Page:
3. “Progress at our ports,” but more work is needed
A November 2021 blog post from the Biden Administration noted that some progress has been made in addressing the supply chain issues at U.S. ports. Specifically, the total number of containers imported by two major ports – the Port of Los Angeles and the Port of Long Beach – increased 16 percent as compared to 2018, and the number of containers sitting on the docks for more than nine days decreased by about one-third over the first two weeks of November, due in part to a new congestion fee the ports imposed on ocean carriers. This fee was later postponed due to the carriers’ successful clearance of the docks.
At the same time, the post emphasized that more work is needed to improve exports out of the nation’s ports, blaming the dominance of nine container lines that have formed three alliances that together control 80 percent of the global container shipping market and 95 percent of the critical East-West lines, according to the administration. The post also highlighted the sharp increase in 2021 in the share of exported containers that are empty, leaving some U.S. exporters in a bind. To resolve these issues, the administration encourages the FMC, with the support of the DOJ and Congress, to use all of the tools at its disposal to ensure free and fair competition, up to and including challenges to the alliance agreements between the carriers to the extent that they “produce an unreasonable reduction in transportation service or an unreasonable increase in transportation cost or … substantially lessen competition.”
It remains to be seen what concrete action will be taken by U.S. enforcers to further the Biden administration’s policy goals, but there are a few things that ocen carriers operating in the United States and globally should keep in mind throughout 2022.
1. Compliance is key
Ocean carriers should implement competition compliance programs, or evaluate and improve their existing competition compliance programs, to ensure that they are adequate and effective. In addition to deterring potential antitrust violations, a compliance program may entitle a company to leniency at both the charging and sentencing stages in a criminal case, subject to discretion. There is no rigid formula to assess the adequacy of a compliance program, but factors include its design and comprehensiveness, whether it facilitates a culture of compliance, whether it is appropriately tailored to account for the particular business’s antitrust risk, and whether it is periodically assessed and revised, among other things. Experienced antitrust counsel can assist in evaluating and updating a compliance program to ensure that it is well designed and functions effectively in practice. An investigation, even if it does not ultimately result in prosecution, can place a significant strain on a company’s resources, so prevention is the best policy.
2. Merger reviews are likely to be longer and more intense
In evaluating and pursuing mergers and acquisitions, companies that operate in the shipping and transportation industries should be prepared for questions and expect potentially lengthier reviews as part of the U.S. and foreign merger control processes. In the United States, 2021 brought a surge in merger activity across all industries, and accompanying Hart-Scott-Rodino (HSR) filings, that is expected to continue into 2022. In light of the unprecedented volume of filings, the Federal Trade Commission (FTC) and the DOJ announced the suspension of early termination, meaning that reportable transactions are subject to a mandatory 30-day waiting period (15 days for cash tender offers and certain bankruptcy transactions) unless and until the suspension is lifted. The FTC also began issuing “pre-consummation warning letters” for transactions that it cannot fully investigate during the HSR waiting period due to the “tidal wave of merger filings,” alerting companies that the FTC’s investigation remains open and reminding companies that the agency may subsequently challenge a deal even if the parties elect to close.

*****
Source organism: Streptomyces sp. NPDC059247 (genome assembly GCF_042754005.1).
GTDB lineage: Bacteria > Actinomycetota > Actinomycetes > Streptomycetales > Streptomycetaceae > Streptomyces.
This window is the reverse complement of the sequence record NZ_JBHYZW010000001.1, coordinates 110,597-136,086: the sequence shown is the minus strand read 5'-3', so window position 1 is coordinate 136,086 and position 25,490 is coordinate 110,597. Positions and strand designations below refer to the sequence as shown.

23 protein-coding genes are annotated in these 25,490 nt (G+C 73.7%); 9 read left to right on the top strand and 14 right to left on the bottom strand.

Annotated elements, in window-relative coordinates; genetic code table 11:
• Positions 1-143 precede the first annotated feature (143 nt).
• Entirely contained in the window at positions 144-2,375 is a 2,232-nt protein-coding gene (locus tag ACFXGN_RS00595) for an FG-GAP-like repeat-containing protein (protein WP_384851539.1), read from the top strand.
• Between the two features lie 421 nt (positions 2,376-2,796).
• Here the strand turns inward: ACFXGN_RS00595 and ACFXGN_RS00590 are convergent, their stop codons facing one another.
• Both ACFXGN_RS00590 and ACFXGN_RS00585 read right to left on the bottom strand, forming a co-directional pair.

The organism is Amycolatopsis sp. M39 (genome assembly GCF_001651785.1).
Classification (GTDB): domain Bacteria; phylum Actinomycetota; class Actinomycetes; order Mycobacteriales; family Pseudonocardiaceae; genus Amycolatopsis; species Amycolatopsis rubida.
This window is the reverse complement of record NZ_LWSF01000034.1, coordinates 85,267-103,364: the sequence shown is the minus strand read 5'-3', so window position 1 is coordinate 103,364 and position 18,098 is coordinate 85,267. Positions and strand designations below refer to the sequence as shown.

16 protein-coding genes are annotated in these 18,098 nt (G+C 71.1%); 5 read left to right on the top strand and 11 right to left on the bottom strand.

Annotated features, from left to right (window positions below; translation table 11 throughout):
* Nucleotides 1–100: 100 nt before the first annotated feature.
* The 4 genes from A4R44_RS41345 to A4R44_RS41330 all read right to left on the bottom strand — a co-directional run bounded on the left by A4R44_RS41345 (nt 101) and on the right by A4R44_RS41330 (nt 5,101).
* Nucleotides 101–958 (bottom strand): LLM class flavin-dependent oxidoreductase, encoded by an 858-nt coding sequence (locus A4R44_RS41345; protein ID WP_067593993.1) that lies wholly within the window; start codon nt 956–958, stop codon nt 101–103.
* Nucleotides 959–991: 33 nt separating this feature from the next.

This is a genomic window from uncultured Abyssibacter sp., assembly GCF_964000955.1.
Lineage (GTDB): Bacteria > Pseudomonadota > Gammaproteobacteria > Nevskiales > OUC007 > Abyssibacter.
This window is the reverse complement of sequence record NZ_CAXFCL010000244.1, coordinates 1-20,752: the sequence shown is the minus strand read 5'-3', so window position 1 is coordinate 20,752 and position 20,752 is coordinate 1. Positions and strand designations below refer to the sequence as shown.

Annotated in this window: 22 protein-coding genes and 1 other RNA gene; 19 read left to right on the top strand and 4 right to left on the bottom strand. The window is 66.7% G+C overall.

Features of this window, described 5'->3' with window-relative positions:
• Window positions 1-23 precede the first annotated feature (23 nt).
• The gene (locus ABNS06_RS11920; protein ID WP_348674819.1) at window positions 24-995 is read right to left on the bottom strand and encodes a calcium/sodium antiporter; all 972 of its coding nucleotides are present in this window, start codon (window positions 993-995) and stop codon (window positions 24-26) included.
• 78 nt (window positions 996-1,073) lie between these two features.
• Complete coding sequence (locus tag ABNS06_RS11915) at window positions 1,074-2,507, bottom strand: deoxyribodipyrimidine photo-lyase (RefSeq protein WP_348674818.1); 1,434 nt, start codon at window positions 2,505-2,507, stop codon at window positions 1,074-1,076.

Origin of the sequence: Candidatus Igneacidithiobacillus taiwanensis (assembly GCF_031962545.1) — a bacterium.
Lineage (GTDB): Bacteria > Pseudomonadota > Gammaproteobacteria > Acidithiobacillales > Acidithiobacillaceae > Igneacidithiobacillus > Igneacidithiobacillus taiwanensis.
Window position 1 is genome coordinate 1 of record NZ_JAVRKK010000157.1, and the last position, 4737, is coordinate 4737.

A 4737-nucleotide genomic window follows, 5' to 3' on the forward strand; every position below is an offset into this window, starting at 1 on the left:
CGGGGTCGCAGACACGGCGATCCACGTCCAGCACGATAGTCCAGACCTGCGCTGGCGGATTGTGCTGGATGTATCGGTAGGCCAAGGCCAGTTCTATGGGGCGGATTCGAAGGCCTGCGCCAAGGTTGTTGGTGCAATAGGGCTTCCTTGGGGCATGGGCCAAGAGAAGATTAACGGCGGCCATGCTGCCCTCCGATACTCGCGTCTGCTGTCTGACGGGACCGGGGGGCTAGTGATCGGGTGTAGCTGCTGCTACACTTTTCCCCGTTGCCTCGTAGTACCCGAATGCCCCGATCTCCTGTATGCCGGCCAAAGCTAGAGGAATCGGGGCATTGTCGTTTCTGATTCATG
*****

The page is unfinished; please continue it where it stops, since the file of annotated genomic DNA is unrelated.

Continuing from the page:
3. Amplified pricing and market scrutiny
Ocean carriers will likely face heightened scrutiny from government agencies and customers when implementing even ordinary course price increases, which may result in complaints, investigations, and lawsuits brought by both government and private plaintiffs. A company is, of course, free to set its own prices, but given market conditions and the ongoing pandemic, companies should ensure that any price increases are both licit and justified. Moreover, price fixing is a significant concern of government antitrust enforcement across all sectors, so changes to pricing (as well as to other terms that affect prices to customers and consumers) must result from a company’s independent determination. Thorough, contemporaneous documentation of a company’s individual, well-grounded, and procompetitive justification for any price increase is critical in the current enforcement atmosphere.
Given the complexities and nuances in this area of the law, it is always wise to consult with experienced antitrust counsel regarding substantive antitrust, merger control, and compliance issues as they arise. Reed Smith will continue to monitor developments regarding the administration’s initiatives in the supply chain, shipping, and transportation spaces. To learn more about our experience, please contact any of the authors listed or the Reed Smith lawyer with whom you regularly work.
|If you have questions or would like additional information on the material covered in this mailing, please contact one of the authors – listed below – or the Reed Smith lawyer with whom you regularly work.|
| Courtney Averbach|
+1 412 288 3148
| Leah Hungerman|
+1 412 288 4048
| Michelle Mantine|
+1 412 288 4268
| Greg Chase|
Partner, New York
+1 212 549 0407